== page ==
For the casting of “Tótem,” Avilés enlisted her “Chambermaid” star and friend Gabriela Cartol as co-casting director.

“Lila is my compass in life and in fiction,” Cartol says. “When I have doubts on which career path to choose, I go to her. I know she’ll talk to me from a very sincere and caring place.”

To find a young person who could embody Sol, the director searched widely until one of the actors already cast in the film, Iazua Larios, recommended her niece, Sentíes. Her confidence sparked a curiosity that the other auditioning candidates didn’t.

“Naí had never acted before and it wasn’t like she gave the best performance at first,” Avilés admits. “But I loved getting to know more about where her heart was, where her mind was.”

Directing the children (Sentíes and Saori Gurza, who plays Sol’s preschool-age cousin) reminded Avilés to remain flexible. “They don't put the weight on things that adults do,” she says. “They have a free spirit and say, 'Let's see if the scene turns out well and if it doesn't, we'll repeat it,' and that alone makes things turn out better."

“Tótem” captures the flow of an imperfect family in which what’s left unexpressed engenders conflict between people who otherwise deeply love each other. The bittersweet drama unfolds in a chaotic environment, rendering it intensely human.

“I want to be thorough in making sure the film feels alive,” the director says. “And as a viewer, I am a little tired of seeing so many perfect films.”

“Totem's” dialogue is peppered with colloquial words and phrases that ring true to Mexican viewers, particularly those from the country’s capital. ”When I write, there is a moment when I start laughing, when I say, ‘This character speaks like this,’ and I start to invent little words or ways of speaking,” the filmmaker says. (A slang term for work— “la chambis” — made it into “The Chambermaid.”)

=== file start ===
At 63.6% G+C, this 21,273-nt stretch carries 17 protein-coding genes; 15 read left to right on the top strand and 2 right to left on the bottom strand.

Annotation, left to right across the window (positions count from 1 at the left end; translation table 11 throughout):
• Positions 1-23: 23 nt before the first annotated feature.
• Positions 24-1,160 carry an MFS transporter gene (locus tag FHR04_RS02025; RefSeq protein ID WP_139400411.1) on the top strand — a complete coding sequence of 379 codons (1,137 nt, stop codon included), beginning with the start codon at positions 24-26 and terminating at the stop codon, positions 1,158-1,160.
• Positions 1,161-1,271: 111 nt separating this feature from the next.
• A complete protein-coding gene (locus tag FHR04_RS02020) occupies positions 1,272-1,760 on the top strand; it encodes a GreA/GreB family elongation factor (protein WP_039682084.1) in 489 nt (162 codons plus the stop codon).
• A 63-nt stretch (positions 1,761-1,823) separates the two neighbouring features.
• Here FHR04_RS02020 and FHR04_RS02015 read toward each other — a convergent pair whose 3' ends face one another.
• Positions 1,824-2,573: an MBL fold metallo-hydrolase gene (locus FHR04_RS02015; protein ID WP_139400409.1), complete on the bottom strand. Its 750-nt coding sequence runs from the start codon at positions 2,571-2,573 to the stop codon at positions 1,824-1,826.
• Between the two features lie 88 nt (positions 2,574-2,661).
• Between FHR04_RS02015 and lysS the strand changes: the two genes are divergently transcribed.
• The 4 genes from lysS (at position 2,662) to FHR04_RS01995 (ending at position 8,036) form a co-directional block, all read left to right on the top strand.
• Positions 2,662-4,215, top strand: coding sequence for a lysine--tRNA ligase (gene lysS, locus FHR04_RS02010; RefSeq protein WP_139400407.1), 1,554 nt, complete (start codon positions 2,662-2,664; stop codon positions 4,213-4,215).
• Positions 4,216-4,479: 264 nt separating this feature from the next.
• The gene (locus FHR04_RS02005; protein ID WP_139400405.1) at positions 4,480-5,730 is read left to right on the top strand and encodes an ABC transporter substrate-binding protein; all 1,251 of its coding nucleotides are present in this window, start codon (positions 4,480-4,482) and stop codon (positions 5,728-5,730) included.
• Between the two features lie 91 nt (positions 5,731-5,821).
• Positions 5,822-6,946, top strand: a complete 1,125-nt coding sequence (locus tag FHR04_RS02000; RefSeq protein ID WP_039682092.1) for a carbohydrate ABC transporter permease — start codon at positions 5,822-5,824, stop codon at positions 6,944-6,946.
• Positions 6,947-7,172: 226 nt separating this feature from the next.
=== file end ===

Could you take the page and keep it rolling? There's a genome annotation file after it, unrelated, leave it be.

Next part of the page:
As rooted in specifics as she is, Avilés now finds herself amid a Los Angeles awards campaign. It doesn’t seem likely to throw her.

“Cinema has become my totem,” she says. “When you’re filming, everyone — the sound engineer, the actors — is in that space of full presence that is more present than the present. You become very focused on your consciousness.”

But would she change her mind if the powers that be suddenly offered a superhero franchise?

"That doesn't interest me,” Avilés says, smiling. “In this world there are too many flesh-and-blood heroines and heroes that surround us everyday in our lives. Those are the type of heroes that I would love to continue telling stories about."

It’s hard not to walk away with a warm impression of Avilés, who searches for the upside (“lo lindo,” she’d say) in every experience. It’s as if everything she says or does is an act of gratitude. Yes, she’s a bit bohemian. But somehow, like her movies, it all feels sincere.

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This story originally appeared in Los Angeles Times.